The concept of remainder after division is
not uniquely defined, and the two functions `mod`

and `rem`

each
compute a different variation. The `mod`

function
produces a result that is either zero or has the same sign as the
divisor. The `rem`

function produces a result that
is either zero or has the same sign as the dividend.

Another difference is the convention when the divisor is zero.
The `mod`

function follows the convention that `mod(a,0)`

returns `a`

,
whereas the `rem`

function follows the convention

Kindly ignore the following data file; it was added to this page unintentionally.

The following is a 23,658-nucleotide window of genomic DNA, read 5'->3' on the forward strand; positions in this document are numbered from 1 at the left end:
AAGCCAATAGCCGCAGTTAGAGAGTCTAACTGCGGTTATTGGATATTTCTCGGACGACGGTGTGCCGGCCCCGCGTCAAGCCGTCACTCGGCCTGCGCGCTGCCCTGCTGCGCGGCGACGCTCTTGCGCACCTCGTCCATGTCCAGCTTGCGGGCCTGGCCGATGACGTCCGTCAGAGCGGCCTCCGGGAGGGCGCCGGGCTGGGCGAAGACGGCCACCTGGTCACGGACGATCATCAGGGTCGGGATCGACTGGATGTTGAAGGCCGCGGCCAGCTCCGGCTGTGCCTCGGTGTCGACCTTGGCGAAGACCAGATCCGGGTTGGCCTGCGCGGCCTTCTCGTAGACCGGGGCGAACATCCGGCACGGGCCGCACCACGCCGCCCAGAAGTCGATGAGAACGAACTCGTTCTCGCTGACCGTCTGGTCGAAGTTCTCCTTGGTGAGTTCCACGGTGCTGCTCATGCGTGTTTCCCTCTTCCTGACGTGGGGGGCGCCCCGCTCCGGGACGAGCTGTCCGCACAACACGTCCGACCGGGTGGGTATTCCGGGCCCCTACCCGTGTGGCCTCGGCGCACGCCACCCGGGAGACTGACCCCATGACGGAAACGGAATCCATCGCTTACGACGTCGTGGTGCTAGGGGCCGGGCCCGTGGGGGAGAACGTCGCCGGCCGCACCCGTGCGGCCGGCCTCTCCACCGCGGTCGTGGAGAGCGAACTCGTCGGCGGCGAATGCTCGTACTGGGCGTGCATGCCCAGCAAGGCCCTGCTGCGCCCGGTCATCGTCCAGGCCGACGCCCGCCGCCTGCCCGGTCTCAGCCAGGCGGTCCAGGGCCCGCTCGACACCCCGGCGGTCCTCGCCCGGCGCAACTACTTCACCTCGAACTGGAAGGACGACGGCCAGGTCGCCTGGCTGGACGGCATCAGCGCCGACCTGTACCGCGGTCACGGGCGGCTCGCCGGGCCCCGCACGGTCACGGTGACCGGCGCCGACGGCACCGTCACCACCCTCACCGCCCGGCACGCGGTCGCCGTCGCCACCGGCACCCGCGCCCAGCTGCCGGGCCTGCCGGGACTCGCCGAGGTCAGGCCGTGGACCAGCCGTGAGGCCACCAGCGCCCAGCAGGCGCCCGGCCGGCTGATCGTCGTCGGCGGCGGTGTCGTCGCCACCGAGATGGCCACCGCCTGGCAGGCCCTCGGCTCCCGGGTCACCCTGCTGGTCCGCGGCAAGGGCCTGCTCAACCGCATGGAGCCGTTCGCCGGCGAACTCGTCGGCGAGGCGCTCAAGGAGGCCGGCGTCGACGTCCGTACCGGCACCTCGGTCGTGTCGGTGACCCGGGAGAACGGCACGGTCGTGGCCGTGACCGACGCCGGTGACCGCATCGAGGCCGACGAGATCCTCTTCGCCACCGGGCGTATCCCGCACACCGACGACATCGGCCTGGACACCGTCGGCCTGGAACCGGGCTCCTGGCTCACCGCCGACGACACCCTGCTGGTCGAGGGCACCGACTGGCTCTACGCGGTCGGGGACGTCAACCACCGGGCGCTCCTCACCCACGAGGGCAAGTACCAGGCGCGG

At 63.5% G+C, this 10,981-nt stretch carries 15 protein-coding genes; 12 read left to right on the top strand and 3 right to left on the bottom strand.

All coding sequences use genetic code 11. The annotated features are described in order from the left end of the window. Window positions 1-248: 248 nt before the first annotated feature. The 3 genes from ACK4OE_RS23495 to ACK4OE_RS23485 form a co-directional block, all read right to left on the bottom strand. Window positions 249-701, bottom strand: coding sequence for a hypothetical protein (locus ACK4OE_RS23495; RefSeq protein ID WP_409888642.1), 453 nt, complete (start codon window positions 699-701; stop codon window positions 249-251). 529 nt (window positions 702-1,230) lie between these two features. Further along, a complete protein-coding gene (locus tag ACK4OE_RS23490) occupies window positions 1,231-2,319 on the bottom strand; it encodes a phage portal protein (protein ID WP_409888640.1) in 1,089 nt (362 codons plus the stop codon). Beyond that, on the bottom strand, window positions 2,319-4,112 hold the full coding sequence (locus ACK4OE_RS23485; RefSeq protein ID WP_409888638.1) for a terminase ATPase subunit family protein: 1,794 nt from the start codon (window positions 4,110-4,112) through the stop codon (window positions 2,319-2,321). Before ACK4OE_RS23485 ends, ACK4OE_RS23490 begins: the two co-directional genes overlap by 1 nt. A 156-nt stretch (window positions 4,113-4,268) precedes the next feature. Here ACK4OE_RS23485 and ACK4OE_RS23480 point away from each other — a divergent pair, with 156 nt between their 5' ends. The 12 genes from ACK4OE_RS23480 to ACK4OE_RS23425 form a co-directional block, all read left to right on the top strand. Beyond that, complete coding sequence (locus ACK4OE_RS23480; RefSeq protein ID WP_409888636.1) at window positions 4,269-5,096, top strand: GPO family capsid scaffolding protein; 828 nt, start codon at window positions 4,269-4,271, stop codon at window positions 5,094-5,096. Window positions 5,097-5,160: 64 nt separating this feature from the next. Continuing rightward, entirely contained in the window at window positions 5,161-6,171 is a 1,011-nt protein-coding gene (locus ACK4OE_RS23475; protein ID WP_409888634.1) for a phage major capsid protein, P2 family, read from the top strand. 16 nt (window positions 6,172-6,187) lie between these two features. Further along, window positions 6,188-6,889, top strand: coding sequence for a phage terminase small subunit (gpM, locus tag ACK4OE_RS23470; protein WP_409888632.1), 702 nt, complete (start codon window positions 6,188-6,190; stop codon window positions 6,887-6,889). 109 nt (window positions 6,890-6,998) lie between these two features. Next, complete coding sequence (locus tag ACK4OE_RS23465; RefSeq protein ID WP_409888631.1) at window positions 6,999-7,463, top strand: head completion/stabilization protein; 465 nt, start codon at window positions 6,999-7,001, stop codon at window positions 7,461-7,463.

that `rem(a,0)`

returns `NaN`

.

Both variants have their uses. For example, in signal processing,
the `mod`

function is useful in the context of
periodic signals because its output is periodic (with period equal
to the divisor).

The `mod`

function is useful
for congruence relationships: `a`

and `b`

are
congruent (mod m) if and only if `mod(a,m) == mod(b,m)`

.
For example, 23 and 13 are congruent (mod 5).